This Zagato-Bodied Abarth Is, Incredibly, Unrestored And Original
Photography courtesy of The Finest
In the United States, Abarth is widely known within the automotive circle as, “Oh yeah, they soup up those ‘miniature-Ferrari’ Fiats, right?” But Abarth’s history is far more significant than just acting as a performance house for Italian hatchbacks.
Carlo Abarth started his lifelong automotive endeavor by building performance exhaust systems for various Italian shops and privateers as early as the 1930s. After World War II, Carlo became the Italian distributor for Porsche after getting acquainted with Ferry Porsche. Around the same time, Abarth became a consultant for Italian race marque Cisitalia after hitting it off with founder Piero Dusio. Shortly after, Cisitalia went bankrupt. As payment for his work, Piero left Carlo Abarth nearly everything in the company’s estate.
Carlo turned the old Cisitalia building into his personal shop where he modified Fiats. Success began to take off when he started offering performance packages to Fiat dealers for the hot-selling 600. The bread-and-butter kits allowed Carlo to fund his own creations, most notably competition cars bodied by Zagato—much like this 1960 Fiat-Abarth Sestrière Zagato.
Abarth unveiled its Fiat-Abarth 750 Derivazione Zagato at the 1955 Turin Auto Show, which Carlo began successfully racing shortly after. At the 1957 Mille Miglia, Abarth took the 1-2-3 finish in the 750-cc division. It’s no surprise that Fiat took notice and offered Abarth a sponsorship, agreeing to pay for every first or second place Fiat-Abarth race result: and the growing pile trophies spoke to their mutual success.
During the era, Abarth built several low volume cars by noted carrozzeria Zagato. This particular model was named Sestrière in honor of the Italian European Rally Championship event Rallye de Sestrière, where Abarth took two class wins, one in 1958 and another 1959.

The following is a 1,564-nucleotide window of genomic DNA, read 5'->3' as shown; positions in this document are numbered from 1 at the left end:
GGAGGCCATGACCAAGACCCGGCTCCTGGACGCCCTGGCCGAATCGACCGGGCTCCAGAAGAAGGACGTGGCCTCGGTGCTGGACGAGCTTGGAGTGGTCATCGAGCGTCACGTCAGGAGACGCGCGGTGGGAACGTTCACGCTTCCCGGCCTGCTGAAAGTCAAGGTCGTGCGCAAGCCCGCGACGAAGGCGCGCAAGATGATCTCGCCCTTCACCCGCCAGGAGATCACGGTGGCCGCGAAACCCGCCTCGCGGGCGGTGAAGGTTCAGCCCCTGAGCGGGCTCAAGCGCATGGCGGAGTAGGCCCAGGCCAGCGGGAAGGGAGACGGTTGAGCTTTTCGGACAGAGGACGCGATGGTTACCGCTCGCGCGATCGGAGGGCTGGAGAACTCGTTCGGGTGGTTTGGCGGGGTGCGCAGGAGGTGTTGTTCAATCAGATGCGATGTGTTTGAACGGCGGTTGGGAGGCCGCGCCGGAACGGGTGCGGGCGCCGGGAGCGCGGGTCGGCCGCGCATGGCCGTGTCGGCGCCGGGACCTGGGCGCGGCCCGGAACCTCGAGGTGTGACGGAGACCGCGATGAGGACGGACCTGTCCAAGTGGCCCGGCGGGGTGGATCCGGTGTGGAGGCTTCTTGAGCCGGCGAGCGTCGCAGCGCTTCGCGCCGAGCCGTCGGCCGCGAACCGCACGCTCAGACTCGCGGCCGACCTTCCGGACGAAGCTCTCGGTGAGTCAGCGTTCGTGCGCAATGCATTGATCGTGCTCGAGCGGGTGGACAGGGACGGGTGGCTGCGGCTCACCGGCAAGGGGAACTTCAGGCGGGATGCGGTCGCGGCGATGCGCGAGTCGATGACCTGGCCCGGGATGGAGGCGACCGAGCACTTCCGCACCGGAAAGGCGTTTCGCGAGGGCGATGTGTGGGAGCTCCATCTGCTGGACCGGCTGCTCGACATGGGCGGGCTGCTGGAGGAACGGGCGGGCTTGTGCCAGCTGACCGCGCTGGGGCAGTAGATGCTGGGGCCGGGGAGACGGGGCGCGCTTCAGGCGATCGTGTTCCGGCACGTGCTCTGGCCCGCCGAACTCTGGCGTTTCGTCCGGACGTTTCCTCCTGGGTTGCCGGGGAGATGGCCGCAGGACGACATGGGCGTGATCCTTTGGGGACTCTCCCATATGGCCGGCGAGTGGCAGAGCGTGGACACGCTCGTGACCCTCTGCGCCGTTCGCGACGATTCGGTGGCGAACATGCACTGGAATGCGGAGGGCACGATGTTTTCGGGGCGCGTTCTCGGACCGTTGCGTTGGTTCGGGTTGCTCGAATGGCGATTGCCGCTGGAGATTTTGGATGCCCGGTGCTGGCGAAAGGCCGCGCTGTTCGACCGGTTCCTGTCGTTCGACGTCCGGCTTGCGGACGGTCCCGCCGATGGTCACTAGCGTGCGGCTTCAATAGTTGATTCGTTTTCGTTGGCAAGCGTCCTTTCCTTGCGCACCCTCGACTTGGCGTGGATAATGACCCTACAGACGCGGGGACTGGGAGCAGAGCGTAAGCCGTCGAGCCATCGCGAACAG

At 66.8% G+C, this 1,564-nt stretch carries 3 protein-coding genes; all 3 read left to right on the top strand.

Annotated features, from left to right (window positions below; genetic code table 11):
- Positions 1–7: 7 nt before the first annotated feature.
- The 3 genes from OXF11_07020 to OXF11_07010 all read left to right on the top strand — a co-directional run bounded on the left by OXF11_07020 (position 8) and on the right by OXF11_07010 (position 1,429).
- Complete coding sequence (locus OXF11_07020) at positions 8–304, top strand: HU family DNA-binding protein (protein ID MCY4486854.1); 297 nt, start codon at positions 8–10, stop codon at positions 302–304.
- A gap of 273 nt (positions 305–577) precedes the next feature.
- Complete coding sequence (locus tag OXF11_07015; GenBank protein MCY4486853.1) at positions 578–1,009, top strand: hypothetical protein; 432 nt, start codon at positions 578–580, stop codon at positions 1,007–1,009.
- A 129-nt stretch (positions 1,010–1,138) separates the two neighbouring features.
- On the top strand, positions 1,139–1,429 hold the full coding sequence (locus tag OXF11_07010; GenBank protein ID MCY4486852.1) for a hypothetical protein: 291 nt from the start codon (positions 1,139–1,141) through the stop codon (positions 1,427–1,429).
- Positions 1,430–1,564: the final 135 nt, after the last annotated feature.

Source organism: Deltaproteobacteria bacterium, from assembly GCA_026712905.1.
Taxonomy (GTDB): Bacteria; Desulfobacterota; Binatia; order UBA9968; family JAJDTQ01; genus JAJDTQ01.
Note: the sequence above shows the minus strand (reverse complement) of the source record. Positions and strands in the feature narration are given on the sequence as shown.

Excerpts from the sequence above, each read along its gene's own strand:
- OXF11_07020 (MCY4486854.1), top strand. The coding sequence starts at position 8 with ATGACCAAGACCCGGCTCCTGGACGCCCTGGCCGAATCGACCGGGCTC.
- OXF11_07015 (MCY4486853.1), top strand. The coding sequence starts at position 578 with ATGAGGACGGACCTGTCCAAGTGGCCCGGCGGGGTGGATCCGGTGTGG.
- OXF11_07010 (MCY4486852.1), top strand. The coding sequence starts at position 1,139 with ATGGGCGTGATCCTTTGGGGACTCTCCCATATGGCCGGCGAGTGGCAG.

The aluminum body closely resembles the Fiat-Abarth 750 GT Zagato, but with minor changes throughout, with upright headlights being the most noticeable aesthetic difference. Like the 750 GT, its deck lid features two prominent scoops but the slick top roof is void of the “double bubble.”
Our featured car has a Fiat 600-derived 633-cc single Weber carbureted four-cylinder, mated to a four-speed manual transmission, but their originality to the chassis is unknown and noted as last running in 2010. Other than a missing fuel tank and chassis data plate, the car is said to be mostly original and complete with 44k miles on the odometer, which are believed to be accurate.
This Sestrière has been handed down, being kept within a California family since the early ’60s—the black plates are included. Although it’d greatly benefit from a complete restoration, we can’t help but want to rebuild the mechanicals and leave the aesthetics as they currently are—the weathered (numbers matching) aluminum panels have charm.
Either way, this rare Zagato-bodied Fiat offers a chance to own a piece of Abarth history, and it doesn’t hurt that you’ll look great going down the road in it, either.
– Family owned for the last half-century
– Numbers matching body panels
~43.5 hp, 633 cc overhead valve four-cylinder, four-speed manual transmission, independent suspension, and four-wheel drum brakes. Wheelbase:
Chassis no.: 757464